Researchers decipher how insects smell more with less

Image credit: Aljadeff Lab, UC San Diego.

Receptors on fly antennae work in pairs to process odour information

Whether it’s the wafting aroma of our favorite meal or the dangerous fumes seeping from a toxic chemical, the human sense of smell has evolved into a sophisticated system that processes scents through several intricate stages. The brains of mammals have billions of neurons at their disposal to recognize odours they are exposed to, from pleasant to pungent.

Insects such as fruit flies, on the other hand, have a mere 100,000 neurons to work with. Yet their survival is dependent upon their ability to decipher the meaning of complex odour mixtures around them to locate food, seek potential mates and avoid predators. Scientists have pondered how insects are able to smell, or extract information from odours, with a much smaller olfactory sensory system compared with mammals.

Scientists at the University of California San Diego say they have uncovered how fruit flies use a simple, efficient system to recognize odours.

The work was carried out by Palka Puri, a physics PhD student, working with postdoctoral scholar Shiuan-Tze Wu, Associate Professor Chih-Ying Su and Assistant Professor Johnatan Aljadeff (all in the Department of Neurobiology).

“Our work sheds light on the sensory processing algorithms insects use to respond to complex olfactory stimuli,” said Puri, the first author of the paper, published in the Proceedings of the National Academy of Sciences. “We showed that the specialized organization of insect sensory neurons holds the key to the puzzle — implementing an essential processing step that facilitates computations in the central brain.”

Previous investigations of the odour processing system in flies focused on the central brain as the main hub for processing odour signals. But the new study shows that the effectiveness of the insect’s sensory capabilities relies on a “pre-processing” stage in the periphery of their sensory system, which prepares the odour signals for computations that occur later in the central brain region.

Flies smell through their antennae, which are replete with sensory hairs that detect elements of the environment around them. Each sensory hair usually features two olfactory receptor neurons, or ORNs, that are activated by different odour molecules in the environment. Intriguingly, ORNs in the same sensory hair are strongly coupled by electrical interactions.

“This scenario is akin to two current-carrying wires placed close together,” explained Puri. “The signals carried by the wires interfere with each other through electromagnetic interactions.”

In the case of the fly olfactory system, however, this interference is beneficial. The researchers showed that as flies encounter an odour signal, the specific pattern of interference between the receptors helps flies quickly compute the “gist” of the odour’s meaning: “Is it good or bad for me?” The result of this preliminary evaluation in the periphery is then relayed to a specific region in the fly’s central brain, where the information about odours present in the outside world is translated to a behavioral response.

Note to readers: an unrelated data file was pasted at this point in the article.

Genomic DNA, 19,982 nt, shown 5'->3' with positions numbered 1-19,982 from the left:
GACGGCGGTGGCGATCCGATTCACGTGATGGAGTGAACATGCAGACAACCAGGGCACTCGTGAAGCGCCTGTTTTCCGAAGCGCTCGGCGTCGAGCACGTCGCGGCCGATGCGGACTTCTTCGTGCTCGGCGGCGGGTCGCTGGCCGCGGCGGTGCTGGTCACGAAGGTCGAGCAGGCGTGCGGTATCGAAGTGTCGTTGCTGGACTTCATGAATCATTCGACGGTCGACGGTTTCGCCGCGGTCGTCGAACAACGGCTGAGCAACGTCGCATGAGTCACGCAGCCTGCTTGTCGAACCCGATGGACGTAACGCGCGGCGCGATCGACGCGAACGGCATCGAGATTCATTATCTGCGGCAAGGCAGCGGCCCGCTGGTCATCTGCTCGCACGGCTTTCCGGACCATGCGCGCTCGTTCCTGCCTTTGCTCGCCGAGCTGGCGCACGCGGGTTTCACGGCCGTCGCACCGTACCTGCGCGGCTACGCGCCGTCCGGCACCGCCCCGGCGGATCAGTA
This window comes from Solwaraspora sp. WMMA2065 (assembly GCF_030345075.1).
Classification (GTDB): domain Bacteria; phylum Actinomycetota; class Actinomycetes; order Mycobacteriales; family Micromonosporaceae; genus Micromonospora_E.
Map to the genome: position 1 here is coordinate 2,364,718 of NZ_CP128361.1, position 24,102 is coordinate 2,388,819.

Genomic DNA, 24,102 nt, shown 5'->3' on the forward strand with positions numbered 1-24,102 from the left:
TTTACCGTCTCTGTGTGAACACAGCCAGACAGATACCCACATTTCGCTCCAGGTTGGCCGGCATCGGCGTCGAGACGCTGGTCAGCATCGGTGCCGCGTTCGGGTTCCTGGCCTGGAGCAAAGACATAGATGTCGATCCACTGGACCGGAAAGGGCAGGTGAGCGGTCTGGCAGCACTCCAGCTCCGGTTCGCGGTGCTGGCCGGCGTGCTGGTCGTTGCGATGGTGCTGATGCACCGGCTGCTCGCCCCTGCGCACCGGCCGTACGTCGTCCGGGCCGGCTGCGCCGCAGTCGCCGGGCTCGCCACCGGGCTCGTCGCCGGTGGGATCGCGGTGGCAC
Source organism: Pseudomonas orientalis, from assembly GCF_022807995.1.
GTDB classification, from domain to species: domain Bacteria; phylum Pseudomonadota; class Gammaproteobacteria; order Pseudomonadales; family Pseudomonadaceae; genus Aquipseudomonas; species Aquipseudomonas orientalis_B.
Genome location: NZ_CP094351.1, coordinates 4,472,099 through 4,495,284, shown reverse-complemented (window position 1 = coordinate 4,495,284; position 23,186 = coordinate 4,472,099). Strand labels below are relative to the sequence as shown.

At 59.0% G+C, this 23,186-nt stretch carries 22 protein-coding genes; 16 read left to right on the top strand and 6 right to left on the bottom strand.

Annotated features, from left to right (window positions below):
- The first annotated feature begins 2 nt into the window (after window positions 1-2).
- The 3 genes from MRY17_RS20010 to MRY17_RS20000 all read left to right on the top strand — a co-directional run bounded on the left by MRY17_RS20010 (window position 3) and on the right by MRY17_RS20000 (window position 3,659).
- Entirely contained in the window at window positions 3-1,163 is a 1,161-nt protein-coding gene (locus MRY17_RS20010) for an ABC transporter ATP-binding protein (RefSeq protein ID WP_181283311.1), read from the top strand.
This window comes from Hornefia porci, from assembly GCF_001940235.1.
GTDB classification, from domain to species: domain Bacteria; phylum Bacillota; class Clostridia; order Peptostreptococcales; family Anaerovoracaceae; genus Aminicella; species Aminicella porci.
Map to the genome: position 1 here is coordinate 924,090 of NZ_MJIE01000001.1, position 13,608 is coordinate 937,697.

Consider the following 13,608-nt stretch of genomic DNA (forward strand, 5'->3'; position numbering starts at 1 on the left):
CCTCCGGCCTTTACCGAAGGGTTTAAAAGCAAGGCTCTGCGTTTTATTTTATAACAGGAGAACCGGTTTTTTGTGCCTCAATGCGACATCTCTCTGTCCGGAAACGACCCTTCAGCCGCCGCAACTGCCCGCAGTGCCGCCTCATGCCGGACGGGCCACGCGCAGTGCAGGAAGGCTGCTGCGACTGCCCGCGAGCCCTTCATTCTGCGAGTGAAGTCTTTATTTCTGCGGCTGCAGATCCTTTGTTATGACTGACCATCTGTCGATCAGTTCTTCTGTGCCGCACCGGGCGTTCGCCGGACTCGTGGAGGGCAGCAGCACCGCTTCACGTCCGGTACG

The researchers constructed a mathematical model of how odour signals are processed by electrical coupling between ORNs. They then analyzed the wiring diagram (“connectome”) of the fly brain, a large-scale dataset generated by scientists and engineers at Howard Hughes Medical Institute’s research campus. This allowed Puri, Aljadeff and their colleagues to trace how odour signals from the sensory periphery are integrated in the central brain.

“Remarkably, our work shows that the optimal odour blend — the precise ratio to which each sensory hair is most sensitive — is defined by the genetically predetermined size difference between the coupled olfactory neurons,” said Aljadeff, a faculty member in the School of Biological Sciences. “Our work highlights the far-reaching algorithmic role of the sensory periphery for the processing of both innately meaningful and learned odours in the central brain.”

Aljadeff describes the system with a visual analogy. Like a specialized camera that can detect specific types of images, the fly has developed a genetically driven method to distinguish between images, or in this case, mixtures of odours.

“We discovered that the fly brain has the wiring to read the images from this very special camera to then initiate behavior,” he said.

To arrive at these results, the research was integrated with previous findings from Su’s lab that described the conserved organization of ORNs in the fly olfactory system into sensory hairs. The fact that signals carried by the same odour molecules always interfere with each other, in every fly, suggested to the researchers that this organization has meaning.

“This analysis shows how neurons in higher brain centers can take advantage of balanced computation in the periphery,” said Su. “What really brings this work to another level is how much this peripheral pre-processing can influence higher brain function and circuit operations.”

This work may inspire research into the role of processing in peripheral organs in other senses, such as sight or hearing, and help form a foundation for designing compact detection devices with the ability to interpret complex data.

“These findings yield insight into the fundamental principles of complex sensory computations in biology, and open doors for future research on using these principles to design powerful engineered systems,” said Puri.